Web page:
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    Quote Originally Posted by RocketRick View Post
    No truer words have ever been spoken. Ha! Go FP..

    Yeah I'm like IndCzar. Got mine up here in winter of '83. Lots cheaper then.

    Airplane ownership is near bouts a life style and takes a lot of time to do it right. Maintenance just being part of it. If you can figure out just how much time you can devote to flying you aught to be able to run some numbers and see what the $ options are. Having a dependable long term stream of $ coming in is a must for plane ownership. There's a gal that posts here getting her license rat now at the Elmendorf Club. I'll see if she can post her costs etc.

    Good Luck.

    rick
    What do you think costs are like for a year of plane ownership? Considering I do not have a place to store a plane, I don't have any experience working on the maintanence of a plane (however, I am handy with a motor), I would need a partial loan to purchase a plane, etc....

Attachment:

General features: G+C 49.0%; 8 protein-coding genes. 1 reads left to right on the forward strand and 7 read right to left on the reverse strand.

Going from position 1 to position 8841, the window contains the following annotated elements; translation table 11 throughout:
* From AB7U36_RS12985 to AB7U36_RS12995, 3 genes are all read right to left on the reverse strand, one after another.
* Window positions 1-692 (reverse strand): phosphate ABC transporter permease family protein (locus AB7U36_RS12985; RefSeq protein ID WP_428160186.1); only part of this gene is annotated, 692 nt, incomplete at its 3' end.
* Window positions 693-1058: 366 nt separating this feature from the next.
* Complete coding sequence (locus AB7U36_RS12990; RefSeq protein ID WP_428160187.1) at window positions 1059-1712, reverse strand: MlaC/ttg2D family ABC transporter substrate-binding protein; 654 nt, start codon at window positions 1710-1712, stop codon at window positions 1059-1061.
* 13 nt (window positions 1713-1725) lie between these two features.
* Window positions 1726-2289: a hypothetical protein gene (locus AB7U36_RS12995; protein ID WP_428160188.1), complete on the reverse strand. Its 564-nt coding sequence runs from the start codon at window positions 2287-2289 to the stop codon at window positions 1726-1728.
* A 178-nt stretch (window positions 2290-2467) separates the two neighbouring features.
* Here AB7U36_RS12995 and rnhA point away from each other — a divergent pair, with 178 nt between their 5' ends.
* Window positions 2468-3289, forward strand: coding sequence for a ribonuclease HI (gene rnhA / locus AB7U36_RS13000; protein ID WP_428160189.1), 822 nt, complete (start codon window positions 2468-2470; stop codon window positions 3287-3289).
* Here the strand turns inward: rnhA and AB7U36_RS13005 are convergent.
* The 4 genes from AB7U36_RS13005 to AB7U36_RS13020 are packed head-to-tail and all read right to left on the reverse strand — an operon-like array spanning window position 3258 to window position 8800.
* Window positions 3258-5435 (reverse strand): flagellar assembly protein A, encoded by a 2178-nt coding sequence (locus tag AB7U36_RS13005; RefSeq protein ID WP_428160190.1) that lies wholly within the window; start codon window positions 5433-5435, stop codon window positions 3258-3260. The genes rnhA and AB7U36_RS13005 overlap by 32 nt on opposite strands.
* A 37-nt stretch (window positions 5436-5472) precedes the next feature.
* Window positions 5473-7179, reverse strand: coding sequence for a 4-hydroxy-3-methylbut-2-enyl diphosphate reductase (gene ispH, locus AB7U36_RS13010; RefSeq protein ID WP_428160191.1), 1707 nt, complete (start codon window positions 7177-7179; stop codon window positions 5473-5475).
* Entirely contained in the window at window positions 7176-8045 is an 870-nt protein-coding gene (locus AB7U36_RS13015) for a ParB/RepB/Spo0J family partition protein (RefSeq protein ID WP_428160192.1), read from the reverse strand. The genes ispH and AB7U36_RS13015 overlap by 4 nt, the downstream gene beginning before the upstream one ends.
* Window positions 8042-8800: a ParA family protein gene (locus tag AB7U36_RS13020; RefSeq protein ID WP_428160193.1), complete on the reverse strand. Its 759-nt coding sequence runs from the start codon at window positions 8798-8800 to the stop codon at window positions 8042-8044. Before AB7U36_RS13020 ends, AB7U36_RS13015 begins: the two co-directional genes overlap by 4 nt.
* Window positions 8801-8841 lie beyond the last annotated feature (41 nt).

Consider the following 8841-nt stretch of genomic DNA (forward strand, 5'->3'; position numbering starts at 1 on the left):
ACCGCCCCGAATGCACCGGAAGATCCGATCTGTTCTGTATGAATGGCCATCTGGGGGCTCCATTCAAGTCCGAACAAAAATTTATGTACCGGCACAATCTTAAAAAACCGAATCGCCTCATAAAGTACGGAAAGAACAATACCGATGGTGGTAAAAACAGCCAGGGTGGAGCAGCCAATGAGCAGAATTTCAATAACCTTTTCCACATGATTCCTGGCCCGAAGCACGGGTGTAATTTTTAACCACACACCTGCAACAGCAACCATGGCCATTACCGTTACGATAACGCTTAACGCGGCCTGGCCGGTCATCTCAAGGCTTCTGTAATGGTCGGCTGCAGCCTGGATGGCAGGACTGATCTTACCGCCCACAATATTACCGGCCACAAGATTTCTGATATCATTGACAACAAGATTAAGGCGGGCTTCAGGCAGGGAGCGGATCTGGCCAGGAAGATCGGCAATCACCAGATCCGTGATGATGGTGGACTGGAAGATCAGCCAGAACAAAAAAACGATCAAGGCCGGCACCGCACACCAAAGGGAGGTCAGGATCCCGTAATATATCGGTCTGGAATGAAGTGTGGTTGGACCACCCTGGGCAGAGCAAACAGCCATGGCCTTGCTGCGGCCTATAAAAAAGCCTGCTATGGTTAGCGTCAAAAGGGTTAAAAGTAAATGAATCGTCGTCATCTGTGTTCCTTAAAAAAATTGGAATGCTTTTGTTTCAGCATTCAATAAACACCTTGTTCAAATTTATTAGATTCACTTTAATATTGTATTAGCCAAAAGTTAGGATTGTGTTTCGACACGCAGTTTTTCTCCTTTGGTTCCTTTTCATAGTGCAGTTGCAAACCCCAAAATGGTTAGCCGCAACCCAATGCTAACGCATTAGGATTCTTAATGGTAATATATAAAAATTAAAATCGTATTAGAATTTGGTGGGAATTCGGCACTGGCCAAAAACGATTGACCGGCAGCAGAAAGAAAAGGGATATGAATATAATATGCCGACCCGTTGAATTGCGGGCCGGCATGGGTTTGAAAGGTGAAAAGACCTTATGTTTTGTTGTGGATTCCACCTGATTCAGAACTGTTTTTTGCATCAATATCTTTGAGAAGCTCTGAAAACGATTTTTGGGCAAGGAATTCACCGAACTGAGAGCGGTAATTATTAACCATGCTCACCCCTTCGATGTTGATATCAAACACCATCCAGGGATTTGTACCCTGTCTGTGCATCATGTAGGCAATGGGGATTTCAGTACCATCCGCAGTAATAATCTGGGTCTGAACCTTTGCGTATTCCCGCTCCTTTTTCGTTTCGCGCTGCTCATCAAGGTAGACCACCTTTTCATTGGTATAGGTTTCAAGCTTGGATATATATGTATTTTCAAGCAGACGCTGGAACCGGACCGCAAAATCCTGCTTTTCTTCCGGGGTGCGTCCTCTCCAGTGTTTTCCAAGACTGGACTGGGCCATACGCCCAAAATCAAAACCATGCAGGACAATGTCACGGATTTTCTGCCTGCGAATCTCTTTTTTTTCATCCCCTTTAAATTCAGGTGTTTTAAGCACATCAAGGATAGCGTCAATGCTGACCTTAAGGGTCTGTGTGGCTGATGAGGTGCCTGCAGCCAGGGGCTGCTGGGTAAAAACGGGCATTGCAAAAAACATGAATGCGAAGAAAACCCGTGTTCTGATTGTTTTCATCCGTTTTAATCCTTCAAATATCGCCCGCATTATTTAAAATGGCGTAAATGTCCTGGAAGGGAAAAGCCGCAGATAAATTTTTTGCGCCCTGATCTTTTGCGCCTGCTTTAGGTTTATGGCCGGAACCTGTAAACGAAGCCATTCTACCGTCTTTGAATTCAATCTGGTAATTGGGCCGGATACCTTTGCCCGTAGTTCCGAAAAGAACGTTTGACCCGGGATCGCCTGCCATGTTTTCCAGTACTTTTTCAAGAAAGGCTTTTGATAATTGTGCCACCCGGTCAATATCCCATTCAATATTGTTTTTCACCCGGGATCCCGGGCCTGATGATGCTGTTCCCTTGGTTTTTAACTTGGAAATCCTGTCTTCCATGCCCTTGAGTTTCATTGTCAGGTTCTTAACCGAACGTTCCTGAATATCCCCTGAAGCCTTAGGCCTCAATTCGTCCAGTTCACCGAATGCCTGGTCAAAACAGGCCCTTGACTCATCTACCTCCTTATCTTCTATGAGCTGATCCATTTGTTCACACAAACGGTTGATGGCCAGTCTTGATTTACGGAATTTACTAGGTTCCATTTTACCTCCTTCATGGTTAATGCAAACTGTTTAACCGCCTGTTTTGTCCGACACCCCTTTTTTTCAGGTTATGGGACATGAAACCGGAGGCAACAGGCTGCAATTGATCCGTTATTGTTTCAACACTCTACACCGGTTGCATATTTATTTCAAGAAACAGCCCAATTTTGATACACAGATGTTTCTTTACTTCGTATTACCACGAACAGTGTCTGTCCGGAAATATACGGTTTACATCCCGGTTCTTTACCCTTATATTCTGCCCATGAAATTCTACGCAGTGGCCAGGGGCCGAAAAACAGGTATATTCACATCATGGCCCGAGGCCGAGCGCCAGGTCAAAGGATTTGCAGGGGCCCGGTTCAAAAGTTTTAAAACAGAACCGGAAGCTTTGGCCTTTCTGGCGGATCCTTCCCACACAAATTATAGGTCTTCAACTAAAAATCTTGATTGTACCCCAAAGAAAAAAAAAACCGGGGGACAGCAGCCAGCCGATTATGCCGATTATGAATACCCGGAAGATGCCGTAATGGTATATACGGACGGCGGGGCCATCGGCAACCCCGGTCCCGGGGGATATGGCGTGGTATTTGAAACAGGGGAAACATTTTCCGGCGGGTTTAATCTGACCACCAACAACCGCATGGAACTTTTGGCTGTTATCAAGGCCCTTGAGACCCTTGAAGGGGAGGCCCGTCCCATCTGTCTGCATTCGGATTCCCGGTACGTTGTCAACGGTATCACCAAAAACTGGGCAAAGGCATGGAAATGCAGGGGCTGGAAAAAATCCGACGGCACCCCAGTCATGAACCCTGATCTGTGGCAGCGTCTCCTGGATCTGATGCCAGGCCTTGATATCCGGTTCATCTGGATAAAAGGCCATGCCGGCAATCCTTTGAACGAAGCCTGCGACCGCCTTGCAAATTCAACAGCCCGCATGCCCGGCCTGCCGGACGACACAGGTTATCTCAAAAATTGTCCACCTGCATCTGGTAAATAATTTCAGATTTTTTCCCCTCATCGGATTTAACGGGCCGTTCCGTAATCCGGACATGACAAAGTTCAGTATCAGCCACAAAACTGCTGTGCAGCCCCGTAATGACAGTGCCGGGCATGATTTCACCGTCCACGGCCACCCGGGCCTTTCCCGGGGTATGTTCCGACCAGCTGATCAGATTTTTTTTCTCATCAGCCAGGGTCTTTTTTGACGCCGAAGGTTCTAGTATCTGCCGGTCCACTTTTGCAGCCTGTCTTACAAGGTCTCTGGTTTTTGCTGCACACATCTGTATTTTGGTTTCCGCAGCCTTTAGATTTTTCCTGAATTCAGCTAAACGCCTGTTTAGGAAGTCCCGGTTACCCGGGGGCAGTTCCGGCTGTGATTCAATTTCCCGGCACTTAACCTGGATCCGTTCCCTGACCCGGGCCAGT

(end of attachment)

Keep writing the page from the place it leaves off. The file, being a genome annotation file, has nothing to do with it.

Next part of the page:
Or what would an expected cost of joining a club be?

    Keep the posts coming I am really enjoying all the useful info!!! Thanks!

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    If you go to AOPA http://www.aopa.org/apps/iforms/opcosts/FramePage.cfm and fill out their cost estimator for a 182/185 type craft you'd get something like;

    Total Fixed Costs: $ 58.93 per flight hour Total Variable Costs: + $ 66.16 per flight hour Total Cost per Flight Hour: $ 125.09 per hour
    Using your estimate of 75 flight hours per year Total Annual Operating Costs: $9381.75 per year Your annual aircraft loan payment is $ 0.00. This amount is not included in the above cost per hour or annual calculations. Depending on the aircraft type, age, and history much of this cost may be recovered at time of sale.